Helping Your Child Deal with Bullying

Few things are more painful for a parent than to learn that their child is being bullied at school, especially when there doesn’t seem to be an easy way to stop it. Bullying involves aggressive, negative behavior in a patterned manner over time toward an individual of weaker power. It may take many forms:

  • Physical, such as hitting, pushing, kicking, or spitting
  • Verbal, such as negative name-calling, derogatory comments or descriptions
  • Social, such as deliberate isolation, or exclusion
  • Written, such as hand-written notes or electronic messages
  • Electronic displays, such as texting or posting pictures with negative messages on public websites

Repeated bullying can lead kids to have more depression and anxiety. They may struggle with eating and sleeping, feel lonely, and have poor grades and attendance at school. Some children may not tell a teacher or parent about being bullied. They may feel humiliated to have an adult know and feel like they can handle it on their own. They may also be afraid of retaliation from the bully for being a “tattle-tale,” or they are afraid of being rejected from friends. According to the 2012 Indicators of School Crime and Safety, only around 40% of bullying incidents were reported to an adult (1).

In addition, many children may not know how to deal with the bullying on their own.

It is important for children to know not to fight back which is what a bully wants and will only lead to more bullying.

The best way to stop bullying is to tell an adult who will interfere.

Dr. Michele Borba, Ed.D., a renowned author and speaker on education, gives 6 “bully-proofing” strategies that parents can teach to their children (2):

  • Be assertive. Have your child stand up straight and tall and firmly, but calmly tell the bully to stop the behavior.
  • Question the response: Bullies might be taken aback if a child responds to their hurtful words with a “non-defensive question” such as, “Why would you want to tell me I’m dumb and hurt my feelings?”
  • Say “I want” phrases. An example could be, “I want you to stop bothering me and leave me alone.”
  • Agree with the teaser. This isn’t what they expect and might stop the teasing. Dr. Borba gives the example of the teaser saying, “You’re dumb” and the other person responding with, “Yeah, but I’m good at it.”
  • Ignore the teaser. Act uninterested or distract yourself with something else and cause the  bully to not get the reward of the attention he or she was seeking.
  • Make fun of the teasing. A child can practice comebacks to use in response to teasing. For example, Borba says, a teaser might say “You’re stupid” and the other child can respond with “Really?”, “So” ,“And you’re point is?”, or “Thanks for telling me.” These strategies make it seem like the bully can’t get to you, even if he really can.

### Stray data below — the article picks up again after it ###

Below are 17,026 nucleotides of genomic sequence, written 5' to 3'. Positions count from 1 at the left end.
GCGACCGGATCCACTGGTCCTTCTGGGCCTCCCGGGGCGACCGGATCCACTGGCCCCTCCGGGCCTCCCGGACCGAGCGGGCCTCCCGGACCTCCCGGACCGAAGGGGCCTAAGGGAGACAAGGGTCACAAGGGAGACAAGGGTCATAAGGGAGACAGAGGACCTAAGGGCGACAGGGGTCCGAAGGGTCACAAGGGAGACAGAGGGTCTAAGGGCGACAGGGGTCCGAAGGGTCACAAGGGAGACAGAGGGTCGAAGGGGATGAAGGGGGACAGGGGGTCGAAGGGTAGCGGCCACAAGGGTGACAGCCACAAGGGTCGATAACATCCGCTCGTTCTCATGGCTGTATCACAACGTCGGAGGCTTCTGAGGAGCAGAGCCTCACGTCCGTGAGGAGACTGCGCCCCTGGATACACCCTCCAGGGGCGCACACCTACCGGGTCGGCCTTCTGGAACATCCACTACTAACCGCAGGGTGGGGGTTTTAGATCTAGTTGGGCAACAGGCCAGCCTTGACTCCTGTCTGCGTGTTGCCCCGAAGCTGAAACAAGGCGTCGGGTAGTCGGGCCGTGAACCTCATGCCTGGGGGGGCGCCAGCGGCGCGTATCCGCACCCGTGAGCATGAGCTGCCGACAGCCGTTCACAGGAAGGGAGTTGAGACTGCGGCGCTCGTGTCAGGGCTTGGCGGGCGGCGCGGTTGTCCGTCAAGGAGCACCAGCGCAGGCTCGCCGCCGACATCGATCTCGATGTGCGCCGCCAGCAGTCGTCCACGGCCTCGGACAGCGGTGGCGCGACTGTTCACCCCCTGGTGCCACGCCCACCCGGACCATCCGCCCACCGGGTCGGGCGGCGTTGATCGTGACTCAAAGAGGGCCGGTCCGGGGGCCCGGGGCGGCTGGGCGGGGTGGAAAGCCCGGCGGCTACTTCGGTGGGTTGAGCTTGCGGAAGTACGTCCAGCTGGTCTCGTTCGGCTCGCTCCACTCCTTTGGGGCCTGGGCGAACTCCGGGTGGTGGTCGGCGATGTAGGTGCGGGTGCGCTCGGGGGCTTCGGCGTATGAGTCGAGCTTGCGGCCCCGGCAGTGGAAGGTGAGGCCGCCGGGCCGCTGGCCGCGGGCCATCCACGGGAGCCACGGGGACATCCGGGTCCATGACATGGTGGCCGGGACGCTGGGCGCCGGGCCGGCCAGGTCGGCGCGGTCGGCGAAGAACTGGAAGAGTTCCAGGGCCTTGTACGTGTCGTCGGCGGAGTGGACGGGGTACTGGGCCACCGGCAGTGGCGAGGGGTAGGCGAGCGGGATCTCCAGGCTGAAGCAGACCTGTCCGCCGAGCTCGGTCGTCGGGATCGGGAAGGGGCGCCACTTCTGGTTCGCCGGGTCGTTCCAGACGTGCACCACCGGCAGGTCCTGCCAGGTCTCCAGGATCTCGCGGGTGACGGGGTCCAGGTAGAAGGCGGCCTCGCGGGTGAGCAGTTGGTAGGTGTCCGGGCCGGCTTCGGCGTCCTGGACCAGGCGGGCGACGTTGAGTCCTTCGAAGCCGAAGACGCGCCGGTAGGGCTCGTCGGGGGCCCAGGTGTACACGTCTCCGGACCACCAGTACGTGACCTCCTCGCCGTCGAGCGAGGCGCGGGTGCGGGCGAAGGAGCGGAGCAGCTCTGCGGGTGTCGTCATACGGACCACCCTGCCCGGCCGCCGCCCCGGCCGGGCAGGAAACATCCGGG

Some children might be more comfortable with some techniques than with others. They can practice with the techniques that are the best fit for them.

In addition, children can be taught to defend other children they witness being bullied. According to,

“Not saying anything could make it worse for everyone. The kid who is bullying will think it is ok to keep treating others that way.”

Here are some tips that you can teach to your child:

  • Children can defend other children simply by being their friend. Your child can help others by sitting by them at lunch or on the bus, inviting them to do something, being kind, and including them. This friend will know  they aren’t alone and make it harder for them to be bullied.  
  • Avoid supporting bullies by laughing or encouraging them in their mean behavior.
  • When you see bullying happening, tell an adult so that they can help.

Most importantly, teach your children not to bully others by helping them recognize feelings of others and guiding them in acceptable behavior. A study by Shetgeri, Lin, and Flores (2012), found that children whose parents said they were bothered by or angry with their child often or all the time were more likely to engage in bullying. Parents sharing their ideas and having frequent discussions about feelings with children were associated with less bullying. It also helped when parents meet most or all of a child’s friends (3).

Parents have the power and the responsibility to control and correct any bullying that their children instigate.

Similar to child victims of bullying, children who bully others are at risk for future physical and mental concerns. So, if your child is a bully, seek professional help from your pediatrician. For more information, view the ACPeds position statement Bullying at School: Never Acceptable.

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2) Borba, M. (2001). Bully-proofing our kids. Retrieved from:

3) Shetgiri, R., Lin, H., Flores, G. (Jun. 4, 2012). Trends in risk and protective factors for child bullying perpetration in the United States. In Child Psychiatry and Human Development. Retrieved from:

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